Most engineers focus on improving energy efficiency to reduce energy consumption. There is, however, another important component that impacts energy use and that has, to this point, been largely ignored — water consumption. Water and energy are invariably intertwined into what is referred to as the energy water nexus.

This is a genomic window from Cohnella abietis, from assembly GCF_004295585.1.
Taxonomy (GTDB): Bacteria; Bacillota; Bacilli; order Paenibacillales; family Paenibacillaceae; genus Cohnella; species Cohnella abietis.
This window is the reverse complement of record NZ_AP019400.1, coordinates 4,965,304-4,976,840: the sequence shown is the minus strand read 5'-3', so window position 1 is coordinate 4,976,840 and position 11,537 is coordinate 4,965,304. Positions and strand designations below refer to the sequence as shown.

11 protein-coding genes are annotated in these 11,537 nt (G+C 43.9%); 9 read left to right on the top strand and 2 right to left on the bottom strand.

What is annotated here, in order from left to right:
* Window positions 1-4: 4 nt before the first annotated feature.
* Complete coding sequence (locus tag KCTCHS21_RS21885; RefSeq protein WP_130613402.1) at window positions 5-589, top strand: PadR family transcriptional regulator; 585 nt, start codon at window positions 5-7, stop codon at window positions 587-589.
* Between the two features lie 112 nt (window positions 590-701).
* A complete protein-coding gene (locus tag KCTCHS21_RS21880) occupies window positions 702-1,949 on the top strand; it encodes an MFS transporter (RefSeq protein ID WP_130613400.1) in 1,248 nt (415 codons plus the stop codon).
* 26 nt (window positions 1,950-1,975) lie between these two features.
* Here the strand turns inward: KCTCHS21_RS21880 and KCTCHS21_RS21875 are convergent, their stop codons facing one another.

Water is needed for drinking and irrigation but also for production of energy and cooling. As global clean water levels fall, demand for cooling and energy consumption rises. In states such as Texas, California, Arizona, and the rest of the Southwest, water scarcity is a hotly debated and prominent topic. On a worldwide scale, water usage is outgrowing the population1. To make a significant impact on the energy-water nexus, water consumption must be considered from two perspectives: the building and the power source.